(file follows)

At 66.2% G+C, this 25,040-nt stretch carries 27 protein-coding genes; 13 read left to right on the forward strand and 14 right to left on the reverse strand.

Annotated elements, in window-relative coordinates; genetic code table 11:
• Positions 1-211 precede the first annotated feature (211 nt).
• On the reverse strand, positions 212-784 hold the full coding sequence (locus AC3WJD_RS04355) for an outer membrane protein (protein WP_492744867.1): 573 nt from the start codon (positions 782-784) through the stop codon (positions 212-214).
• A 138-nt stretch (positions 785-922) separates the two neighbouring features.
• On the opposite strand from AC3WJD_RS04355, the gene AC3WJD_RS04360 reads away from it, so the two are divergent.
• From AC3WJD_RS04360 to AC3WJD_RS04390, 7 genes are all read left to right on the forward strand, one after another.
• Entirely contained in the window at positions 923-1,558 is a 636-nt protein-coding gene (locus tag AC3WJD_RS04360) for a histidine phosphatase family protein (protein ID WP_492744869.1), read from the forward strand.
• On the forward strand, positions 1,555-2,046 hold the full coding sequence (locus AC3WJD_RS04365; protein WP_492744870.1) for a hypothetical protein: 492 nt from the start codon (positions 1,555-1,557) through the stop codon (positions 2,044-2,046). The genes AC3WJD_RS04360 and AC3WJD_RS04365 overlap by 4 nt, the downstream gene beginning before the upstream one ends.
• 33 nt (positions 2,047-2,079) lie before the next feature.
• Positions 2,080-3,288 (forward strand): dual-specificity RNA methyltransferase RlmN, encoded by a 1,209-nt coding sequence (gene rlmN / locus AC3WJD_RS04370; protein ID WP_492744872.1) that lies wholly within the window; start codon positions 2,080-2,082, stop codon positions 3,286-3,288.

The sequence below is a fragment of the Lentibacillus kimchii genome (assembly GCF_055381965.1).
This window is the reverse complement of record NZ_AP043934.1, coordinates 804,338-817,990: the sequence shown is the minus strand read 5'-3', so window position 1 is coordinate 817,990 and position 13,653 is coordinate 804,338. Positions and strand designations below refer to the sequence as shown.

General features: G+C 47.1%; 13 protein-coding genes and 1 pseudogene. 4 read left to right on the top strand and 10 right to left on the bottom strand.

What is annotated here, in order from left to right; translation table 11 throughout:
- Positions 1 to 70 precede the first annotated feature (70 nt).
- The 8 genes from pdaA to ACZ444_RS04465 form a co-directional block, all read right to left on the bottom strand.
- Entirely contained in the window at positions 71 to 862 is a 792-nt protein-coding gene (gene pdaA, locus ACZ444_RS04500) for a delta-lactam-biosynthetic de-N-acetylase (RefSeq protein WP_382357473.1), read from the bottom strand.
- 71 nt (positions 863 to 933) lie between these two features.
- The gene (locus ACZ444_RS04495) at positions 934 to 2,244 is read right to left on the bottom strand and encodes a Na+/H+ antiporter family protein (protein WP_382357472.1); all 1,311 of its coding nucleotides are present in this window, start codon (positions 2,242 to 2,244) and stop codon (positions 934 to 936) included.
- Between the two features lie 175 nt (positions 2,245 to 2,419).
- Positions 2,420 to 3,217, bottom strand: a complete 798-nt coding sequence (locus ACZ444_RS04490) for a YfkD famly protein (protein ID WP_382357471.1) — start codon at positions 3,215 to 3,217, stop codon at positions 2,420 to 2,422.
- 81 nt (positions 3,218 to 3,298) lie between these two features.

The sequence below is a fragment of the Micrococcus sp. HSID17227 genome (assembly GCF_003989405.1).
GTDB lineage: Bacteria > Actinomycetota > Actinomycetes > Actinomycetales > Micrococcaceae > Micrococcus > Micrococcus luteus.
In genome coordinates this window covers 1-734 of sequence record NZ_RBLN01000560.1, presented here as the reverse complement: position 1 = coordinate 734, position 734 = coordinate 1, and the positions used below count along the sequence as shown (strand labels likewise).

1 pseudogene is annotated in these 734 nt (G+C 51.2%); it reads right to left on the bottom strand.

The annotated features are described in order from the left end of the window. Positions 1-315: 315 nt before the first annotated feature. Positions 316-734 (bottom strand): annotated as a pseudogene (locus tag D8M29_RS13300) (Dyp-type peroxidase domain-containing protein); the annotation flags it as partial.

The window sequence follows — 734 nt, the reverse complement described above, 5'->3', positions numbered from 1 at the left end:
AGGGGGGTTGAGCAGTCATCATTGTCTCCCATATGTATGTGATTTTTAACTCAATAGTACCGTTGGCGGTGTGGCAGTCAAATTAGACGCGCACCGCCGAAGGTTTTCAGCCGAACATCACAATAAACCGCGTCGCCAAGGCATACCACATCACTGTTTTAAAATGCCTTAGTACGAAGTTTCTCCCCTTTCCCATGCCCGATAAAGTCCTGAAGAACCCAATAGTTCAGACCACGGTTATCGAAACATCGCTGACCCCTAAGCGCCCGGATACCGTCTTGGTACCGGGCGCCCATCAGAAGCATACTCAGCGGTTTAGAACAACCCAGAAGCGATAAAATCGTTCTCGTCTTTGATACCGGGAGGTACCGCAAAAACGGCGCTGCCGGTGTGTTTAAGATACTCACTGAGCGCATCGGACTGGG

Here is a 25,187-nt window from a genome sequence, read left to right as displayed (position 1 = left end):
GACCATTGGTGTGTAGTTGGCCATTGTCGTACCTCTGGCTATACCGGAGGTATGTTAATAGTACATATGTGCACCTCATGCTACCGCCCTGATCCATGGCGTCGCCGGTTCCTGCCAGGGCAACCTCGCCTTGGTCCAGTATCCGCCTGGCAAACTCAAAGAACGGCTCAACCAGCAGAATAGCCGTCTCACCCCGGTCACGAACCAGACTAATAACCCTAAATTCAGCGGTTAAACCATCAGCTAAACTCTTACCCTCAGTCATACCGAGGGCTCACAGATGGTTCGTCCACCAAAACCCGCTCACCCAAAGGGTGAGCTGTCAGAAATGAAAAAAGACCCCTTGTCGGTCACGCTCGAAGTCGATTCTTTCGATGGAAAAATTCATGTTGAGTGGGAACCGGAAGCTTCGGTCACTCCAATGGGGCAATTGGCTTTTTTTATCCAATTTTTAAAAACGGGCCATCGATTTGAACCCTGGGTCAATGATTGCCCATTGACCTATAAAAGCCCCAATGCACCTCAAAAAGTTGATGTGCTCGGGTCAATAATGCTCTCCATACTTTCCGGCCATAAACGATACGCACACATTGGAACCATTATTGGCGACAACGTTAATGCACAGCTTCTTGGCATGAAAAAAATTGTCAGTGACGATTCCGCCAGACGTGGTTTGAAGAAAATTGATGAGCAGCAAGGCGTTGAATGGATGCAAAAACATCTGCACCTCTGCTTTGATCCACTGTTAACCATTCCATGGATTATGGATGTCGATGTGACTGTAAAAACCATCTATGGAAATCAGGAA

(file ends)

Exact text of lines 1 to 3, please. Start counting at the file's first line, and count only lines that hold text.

At 66.2% G+C, this 25,040-nt stretch carries 27 protein-coding genes; 13 read left to right on the forward strand and 14 right to left on the reverse strand.

Annotated elements, in window-relative coordinates; genetic code table 11:
• Positions 1-211 precede the first annotated feature (211 nt).